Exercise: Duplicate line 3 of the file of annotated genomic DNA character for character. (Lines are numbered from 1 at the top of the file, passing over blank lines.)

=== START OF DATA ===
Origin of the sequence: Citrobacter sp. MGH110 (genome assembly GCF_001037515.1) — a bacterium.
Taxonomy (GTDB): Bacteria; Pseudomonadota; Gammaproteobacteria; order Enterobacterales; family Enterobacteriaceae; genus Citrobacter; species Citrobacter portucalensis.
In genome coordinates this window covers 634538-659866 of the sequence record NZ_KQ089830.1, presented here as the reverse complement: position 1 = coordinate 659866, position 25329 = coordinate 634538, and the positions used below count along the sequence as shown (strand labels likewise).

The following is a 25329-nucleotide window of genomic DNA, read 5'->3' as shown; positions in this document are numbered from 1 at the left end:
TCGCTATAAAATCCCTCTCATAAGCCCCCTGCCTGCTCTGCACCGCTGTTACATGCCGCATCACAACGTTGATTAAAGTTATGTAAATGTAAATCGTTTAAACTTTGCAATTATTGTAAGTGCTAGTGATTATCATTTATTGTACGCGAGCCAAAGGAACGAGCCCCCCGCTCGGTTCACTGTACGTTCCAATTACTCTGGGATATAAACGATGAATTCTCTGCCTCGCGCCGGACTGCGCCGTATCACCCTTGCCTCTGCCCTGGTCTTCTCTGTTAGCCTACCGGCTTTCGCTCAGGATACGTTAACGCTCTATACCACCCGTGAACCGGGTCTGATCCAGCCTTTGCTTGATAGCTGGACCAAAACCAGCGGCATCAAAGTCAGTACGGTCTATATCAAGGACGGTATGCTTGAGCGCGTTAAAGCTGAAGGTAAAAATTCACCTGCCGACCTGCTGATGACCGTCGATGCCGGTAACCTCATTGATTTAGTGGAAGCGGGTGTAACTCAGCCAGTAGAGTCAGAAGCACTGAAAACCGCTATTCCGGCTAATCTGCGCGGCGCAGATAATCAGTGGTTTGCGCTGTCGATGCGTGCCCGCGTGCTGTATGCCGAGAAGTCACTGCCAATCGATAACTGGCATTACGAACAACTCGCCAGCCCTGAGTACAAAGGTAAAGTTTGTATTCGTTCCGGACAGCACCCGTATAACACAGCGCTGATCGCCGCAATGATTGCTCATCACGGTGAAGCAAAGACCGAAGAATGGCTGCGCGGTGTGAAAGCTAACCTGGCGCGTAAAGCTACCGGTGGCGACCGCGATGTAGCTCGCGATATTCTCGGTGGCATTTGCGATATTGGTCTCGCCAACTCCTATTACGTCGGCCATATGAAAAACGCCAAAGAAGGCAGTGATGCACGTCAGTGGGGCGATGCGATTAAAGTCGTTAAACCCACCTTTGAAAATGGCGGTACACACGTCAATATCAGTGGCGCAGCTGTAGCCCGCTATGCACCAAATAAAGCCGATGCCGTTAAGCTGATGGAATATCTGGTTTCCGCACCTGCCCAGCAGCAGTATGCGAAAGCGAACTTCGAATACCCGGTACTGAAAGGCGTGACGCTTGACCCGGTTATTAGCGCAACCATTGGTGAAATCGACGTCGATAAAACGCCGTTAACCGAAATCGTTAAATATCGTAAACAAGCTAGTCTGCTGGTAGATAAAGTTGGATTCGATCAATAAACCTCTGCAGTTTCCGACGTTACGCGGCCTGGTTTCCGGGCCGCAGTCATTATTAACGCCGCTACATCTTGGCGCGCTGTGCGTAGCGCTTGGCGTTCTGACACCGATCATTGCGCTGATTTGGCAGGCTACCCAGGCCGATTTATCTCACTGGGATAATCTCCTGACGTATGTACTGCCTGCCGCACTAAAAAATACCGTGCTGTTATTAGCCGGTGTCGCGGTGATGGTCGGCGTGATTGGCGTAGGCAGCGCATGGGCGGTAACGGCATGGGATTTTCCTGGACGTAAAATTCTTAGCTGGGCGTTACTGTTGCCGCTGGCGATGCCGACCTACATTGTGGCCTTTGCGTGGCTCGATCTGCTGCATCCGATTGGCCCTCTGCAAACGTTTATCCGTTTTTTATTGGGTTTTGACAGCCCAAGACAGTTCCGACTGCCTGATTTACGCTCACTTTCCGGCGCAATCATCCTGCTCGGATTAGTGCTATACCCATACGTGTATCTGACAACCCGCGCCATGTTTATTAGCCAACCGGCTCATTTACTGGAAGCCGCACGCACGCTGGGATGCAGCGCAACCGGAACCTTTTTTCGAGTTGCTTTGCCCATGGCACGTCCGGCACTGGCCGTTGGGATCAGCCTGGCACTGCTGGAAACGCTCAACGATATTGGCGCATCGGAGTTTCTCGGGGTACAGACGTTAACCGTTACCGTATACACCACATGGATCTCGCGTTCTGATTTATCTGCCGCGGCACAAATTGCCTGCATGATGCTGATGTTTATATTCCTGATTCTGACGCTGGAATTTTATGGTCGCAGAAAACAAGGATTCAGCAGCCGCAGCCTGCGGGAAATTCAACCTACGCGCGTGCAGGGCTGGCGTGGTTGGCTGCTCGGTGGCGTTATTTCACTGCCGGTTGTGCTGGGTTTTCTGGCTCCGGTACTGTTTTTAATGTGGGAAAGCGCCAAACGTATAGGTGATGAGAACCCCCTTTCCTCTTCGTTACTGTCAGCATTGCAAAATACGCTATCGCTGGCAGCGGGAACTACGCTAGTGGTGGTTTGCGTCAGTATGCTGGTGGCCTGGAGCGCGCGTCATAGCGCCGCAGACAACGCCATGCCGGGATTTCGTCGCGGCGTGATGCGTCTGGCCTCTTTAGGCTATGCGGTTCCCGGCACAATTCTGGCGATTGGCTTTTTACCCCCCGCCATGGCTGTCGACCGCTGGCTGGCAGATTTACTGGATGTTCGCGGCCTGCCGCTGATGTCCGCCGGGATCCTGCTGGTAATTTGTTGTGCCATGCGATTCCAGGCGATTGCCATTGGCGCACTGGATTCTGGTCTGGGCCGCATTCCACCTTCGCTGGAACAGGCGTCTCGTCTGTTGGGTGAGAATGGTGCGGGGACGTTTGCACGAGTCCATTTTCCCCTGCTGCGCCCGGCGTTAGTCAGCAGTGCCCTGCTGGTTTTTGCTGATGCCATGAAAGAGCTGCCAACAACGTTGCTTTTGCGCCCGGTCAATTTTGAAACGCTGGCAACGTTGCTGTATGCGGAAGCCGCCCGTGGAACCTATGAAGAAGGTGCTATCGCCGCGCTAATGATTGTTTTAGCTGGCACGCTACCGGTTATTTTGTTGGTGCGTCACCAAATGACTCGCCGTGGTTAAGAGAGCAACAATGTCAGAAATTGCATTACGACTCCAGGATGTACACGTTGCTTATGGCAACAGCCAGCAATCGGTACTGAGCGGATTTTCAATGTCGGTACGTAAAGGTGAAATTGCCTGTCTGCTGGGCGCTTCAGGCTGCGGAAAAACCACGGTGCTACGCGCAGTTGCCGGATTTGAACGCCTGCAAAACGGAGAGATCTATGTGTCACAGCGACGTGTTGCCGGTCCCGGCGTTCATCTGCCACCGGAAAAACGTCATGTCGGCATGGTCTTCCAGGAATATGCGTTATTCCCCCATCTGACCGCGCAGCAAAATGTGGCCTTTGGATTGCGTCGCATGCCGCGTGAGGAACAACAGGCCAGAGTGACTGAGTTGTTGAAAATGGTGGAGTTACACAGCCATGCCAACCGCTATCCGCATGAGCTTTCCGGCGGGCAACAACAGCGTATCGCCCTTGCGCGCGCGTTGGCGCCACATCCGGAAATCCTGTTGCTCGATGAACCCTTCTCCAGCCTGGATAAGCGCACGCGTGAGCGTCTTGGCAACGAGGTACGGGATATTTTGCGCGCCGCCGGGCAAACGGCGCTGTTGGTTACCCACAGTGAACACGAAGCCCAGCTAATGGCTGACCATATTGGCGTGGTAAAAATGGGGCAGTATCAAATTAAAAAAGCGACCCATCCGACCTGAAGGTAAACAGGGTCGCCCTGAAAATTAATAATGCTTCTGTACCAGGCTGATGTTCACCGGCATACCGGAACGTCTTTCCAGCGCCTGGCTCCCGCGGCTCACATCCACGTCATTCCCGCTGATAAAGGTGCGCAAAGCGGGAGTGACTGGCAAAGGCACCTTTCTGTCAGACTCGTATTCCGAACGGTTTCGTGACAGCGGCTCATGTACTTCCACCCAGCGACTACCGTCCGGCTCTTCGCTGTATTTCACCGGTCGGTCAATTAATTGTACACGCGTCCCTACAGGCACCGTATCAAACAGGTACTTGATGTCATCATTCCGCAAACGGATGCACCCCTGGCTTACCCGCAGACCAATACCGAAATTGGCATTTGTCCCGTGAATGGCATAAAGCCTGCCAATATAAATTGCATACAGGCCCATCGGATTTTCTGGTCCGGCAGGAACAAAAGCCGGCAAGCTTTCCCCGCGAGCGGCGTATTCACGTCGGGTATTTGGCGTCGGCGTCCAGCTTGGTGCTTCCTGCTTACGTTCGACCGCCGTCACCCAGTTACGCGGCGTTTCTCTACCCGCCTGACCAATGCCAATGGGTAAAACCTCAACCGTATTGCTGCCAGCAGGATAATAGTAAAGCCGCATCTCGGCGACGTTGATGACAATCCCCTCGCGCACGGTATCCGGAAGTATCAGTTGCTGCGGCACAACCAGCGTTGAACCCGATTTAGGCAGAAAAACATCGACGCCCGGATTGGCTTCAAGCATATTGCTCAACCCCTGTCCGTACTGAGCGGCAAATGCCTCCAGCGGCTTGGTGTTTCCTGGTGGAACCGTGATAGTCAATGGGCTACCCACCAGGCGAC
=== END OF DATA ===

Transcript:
In genome coordinates this window covers 634538-659866 of the sequence record NZ_KQ089830.1, presented here as the reverse complement: position 1 = coordinate 659866, position 25329 = coordinate 634538, and the positions used below count along the sequence as shown (strand labels likewise).